Draft Report on the Third All African People’s Conference held in Cairo from March 25 to 30, 1961

by George M. Houser, American Committee on Africa
New York, New York
About April 1961
Publisher: American Committee on Africa
6 pages
Houser reports on attending the Third All African People's Conference in Cairo. Large banners suspended across major Cairo boulevards had slogans such as "Unify Congo as One Country", "Death to Lumumba's Murderers", "Colonialists and Imperialists Hands Off Africa", "Down with Verwoerd's Government,” and "Freedom to Kenyatta." Also, large photographs of Patrice Lumumba, Jomo Kenyatta, Roland Felix Moumie (President of the Union of the Populations of the Cameroons who was poisoned in late 1960) and John Kale (representative in Cairo of the Uganda National Congress who died in a plane crash in 1960) added to the symbolism of the Conference. The report says there were 207 delegates representing some 58 organizations from 31 countries. Most of the not-yet- independent territories in what is called the Pan African Freedom Movement of East and Central Africa, (PAFMECA) including Uganda, Kenya, Tanganyika, Zanzibar, Nyasaland, Northern and Southern Rhodesia, had strong delegations at Cairo. The Congo was represented only by the Gizenga faction from Stanleyville. The Nigerian delegation was considerably weaker than at the previous conferences with representation coming only from the Northern Elements Progressive Union, an opposition party in the north, and the Nigerian Youth Congress. There were about a half a dozen observers from the USSR and perhaps a slightly larger group from the People's Republic of China. Observers also attended from East Germany, the Italian Socialist Party, Northern Korea, the Democratic Republic of Vietnam, Poland, and Yugoslavia. In sharp contrast to the two previous conferences, there were only three American observers. The other two were George Loft of the American Friends Service Committee and Mrs. Mary Louise Hooper, the West Coast representative of ACOA’s Africa Defense and Aid Fund. James Callaghan, the expert on colonial affairs in the Labour Party of Britain attended. Fenner Brockway, leader of the Movement for Colonial Freedom in Britain, was there also. Comparing this conference to the previous two, Houser observed a lack of emphasis on non-violence, no internal struggle for power or for control of the Conference no single issue which was an obviously divisive one, and more aggressiveness and perhaps more self assurance than either of the two preceding conferences. The report says the virtually no speech left out lengthy reference to the Congo situation and practically every speaker paid homage to Patrice Lumumba. The disillusionment of the Congo was the biggest influence on the mood of the Conference. Major attention was given to the concept of neo-colonialism. One of the most marked differences between the Accra or Tunis conference and Cairo was that at this third conference, a point of attack was made by many delegates directly upon the United States. A very aggressive attitude was taken in calling for an end to white domination in South Africa and for an end to Portuguese control in Angola, Mozambique and Portuguese Guinea. Great emphasis was placed upon pan-Africanism and unity.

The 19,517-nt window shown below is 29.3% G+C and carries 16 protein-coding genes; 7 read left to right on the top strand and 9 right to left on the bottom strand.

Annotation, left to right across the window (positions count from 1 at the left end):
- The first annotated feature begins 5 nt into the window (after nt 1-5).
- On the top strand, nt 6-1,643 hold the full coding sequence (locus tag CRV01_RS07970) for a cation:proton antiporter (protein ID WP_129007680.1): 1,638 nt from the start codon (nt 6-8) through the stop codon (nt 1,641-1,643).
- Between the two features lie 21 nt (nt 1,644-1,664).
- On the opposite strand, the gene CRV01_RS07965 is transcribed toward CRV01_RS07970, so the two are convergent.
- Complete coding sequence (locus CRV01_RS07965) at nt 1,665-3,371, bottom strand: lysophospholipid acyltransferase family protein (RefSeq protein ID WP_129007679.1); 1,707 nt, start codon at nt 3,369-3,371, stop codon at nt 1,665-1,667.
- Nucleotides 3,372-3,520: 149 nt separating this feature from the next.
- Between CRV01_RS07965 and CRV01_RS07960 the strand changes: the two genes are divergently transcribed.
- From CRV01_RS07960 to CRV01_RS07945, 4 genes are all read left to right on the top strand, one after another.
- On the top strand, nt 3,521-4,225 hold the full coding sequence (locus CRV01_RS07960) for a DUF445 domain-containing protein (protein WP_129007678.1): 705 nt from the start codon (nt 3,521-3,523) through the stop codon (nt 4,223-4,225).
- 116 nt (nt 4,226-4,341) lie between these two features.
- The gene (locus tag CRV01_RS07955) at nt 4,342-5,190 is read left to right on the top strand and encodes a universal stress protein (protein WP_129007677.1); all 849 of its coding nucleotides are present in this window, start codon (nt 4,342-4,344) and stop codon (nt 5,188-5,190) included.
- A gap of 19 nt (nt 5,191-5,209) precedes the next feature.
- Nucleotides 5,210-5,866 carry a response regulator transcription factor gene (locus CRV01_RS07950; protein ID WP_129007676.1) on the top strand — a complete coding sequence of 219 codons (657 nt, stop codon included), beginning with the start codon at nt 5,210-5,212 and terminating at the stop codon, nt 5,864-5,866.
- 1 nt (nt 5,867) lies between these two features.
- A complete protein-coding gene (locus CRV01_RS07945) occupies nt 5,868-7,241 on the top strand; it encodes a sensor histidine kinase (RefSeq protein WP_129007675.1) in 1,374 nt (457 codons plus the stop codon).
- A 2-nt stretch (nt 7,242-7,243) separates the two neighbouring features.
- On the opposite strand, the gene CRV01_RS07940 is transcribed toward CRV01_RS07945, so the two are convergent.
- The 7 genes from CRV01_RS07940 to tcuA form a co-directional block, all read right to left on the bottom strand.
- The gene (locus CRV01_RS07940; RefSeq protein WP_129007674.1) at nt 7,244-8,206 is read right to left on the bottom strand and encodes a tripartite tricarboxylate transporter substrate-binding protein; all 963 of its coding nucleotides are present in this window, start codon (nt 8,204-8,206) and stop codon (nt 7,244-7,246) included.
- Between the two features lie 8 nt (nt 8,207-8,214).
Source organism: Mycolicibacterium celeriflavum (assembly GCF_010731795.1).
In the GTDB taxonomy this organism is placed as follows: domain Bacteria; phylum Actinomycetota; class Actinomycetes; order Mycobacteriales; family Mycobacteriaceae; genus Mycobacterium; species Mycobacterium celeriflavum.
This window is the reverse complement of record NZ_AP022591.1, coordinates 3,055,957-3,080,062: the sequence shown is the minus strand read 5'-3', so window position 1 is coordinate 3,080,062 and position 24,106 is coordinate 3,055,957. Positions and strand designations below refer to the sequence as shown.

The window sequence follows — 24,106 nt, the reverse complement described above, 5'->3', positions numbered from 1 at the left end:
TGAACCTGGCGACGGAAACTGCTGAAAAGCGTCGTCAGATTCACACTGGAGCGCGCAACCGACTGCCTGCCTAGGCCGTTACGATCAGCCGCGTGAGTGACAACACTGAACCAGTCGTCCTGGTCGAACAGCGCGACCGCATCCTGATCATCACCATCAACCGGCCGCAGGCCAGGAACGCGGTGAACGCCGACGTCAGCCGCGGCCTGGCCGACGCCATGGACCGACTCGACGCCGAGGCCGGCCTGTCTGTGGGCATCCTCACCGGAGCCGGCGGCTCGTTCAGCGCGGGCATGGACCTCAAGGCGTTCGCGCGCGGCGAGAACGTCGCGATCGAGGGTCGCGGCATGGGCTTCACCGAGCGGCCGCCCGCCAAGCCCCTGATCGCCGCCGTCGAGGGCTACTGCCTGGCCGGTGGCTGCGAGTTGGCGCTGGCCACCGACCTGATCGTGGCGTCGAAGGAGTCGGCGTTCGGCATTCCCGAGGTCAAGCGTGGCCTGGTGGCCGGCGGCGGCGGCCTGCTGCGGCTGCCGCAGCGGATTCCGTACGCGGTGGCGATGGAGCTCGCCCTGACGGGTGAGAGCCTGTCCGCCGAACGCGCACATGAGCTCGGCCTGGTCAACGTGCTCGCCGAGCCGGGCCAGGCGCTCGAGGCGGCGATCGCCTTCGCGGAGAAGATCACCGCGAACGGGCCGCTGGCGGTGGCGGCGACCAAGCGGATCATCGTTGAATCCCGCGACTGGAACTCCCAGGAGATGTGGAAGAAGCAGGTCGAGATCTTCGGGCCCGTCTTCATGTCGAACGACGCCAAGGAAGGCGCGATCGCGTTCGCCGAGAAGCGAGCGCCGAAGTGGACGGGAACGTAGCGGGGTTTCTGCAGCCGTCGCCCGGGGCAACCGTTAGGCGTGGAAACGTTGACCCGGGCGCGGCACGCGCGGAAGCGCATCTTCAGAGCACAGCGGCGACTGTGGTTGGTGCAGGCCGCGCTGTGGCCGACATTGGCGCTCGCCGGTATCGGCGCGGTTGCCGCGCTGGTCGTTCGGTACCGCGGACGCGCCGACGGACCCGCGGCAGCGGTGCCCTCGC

Used by permission Africa Action (successor to the American Committee on Africa).
Collection: George M. Houser (Africa collection), Michigan State University Libraries Special Collections